Well after the first draft of what is now Books I & II was written, I came to the conclusion that I wanted to change the gender of one of my characters for almost purely aesthetic reasons.  I won’t go into why just yet, but pained as I was to give up my sisters three, Kit was always the weakest character.  Really she was just your standard issue sweet harmless healer, save her fated troubles with Andrew.  Which had always been core to her story arc.

Wren was the only character who got more complex, more interesting, and deeper by being male.  So many fewer conflicts would have plagued the life of any of five other options I considered.  Wren did not just re-balance some aesthetics in the story, he fundamentally deepened everything.  He was one of the most painful choices I’ve ever made as an author, and one that I have never regretted.  I also barely changed the characterization one bit for the switch – even if how the world will likely read it changed entirely.  Consider that a moment.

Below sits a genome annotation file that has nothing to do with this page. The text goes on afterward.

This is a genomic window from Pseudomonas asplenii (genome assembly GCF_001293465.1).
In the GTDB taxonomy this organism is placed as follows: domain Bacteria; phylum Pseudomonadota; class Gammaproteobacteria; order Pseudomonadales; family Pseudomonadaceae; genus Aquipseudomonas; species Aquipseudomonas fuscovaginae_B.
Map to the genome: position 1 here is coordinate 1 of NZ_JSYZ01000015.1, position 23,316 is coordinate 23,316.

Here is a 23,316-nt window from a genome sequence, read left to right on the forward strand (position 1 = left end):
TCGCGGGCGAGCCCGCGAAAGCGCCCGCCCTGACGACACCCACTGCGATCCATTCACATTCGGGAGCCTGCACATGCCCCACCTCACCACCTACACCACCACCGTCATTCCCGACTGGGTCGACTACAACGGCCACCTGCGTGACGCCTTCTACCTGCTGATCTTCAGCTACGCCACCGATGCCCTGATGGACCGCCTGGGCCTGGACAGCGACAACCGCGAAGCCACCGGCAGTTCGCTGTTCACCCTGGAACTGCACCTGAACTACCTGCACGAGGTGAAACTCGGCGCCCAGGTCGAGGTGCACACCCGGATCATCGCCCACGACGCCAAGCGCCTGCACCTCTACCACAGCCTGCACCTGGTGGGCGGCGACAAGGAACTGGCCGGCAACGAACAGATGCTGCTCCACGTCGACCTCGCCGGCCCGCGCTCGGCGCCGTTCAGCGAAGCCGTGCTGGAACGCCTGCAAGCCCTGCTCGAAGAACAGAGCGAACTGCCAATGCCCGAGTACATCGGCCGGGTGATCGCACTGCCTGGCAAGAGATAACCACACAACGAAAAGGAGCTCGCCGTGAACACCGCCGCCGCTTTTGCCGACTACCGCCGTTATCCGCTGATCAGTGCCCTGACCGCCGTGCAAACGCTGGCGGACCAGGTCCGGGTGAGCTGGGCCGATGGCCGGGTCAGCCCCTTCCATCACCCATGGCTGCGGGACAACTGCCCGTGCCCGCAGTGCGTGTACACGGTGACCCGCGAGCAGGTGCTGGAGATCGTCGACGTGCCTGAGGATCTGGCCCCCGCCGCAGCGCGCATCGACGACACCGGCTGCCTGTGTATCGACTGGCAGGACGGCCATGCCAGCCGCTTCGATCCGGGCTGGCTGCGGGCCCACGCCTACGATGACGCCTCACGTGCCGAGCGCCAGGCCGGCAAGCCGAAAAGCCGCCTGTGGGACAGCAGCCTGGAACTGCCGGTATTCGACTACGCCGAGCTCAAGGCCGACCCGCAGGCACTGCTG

Adel and the Dragon

I wanted to establish out of the gate that dragons were a prevalent part of the world.  Dragons have always played a deep seated part in shaping the world of O&E from the earliest inspiration, and musings.

I loved the imagery from the start of a mother defending her home and child, defiant of a dragon larger than a horse, with nothing more than a farm implement.  A deeply quixotic, tragic tale, and yet the idea that, “she faired a bit better than most knights might have” sung to me.  Further it set a tone of recurrent tragedy, for those that perhaps deserved far better.

The Tree

When it all started I needed a name.  For some reason Ashton struck me, although originally Aiston was the pick, but I decided to go with something that felt a little more familiar, given how many other ways I would challenge my readers.  So it was I planted there a lone, and out of place tree on a hill, of some northern farm.  How much more this humble landmark has come to represent with time, and iteration.  Yet so far as I can remember, the wind always answered a little girls plea.  Chance or a benevolent hand?  Who is to say.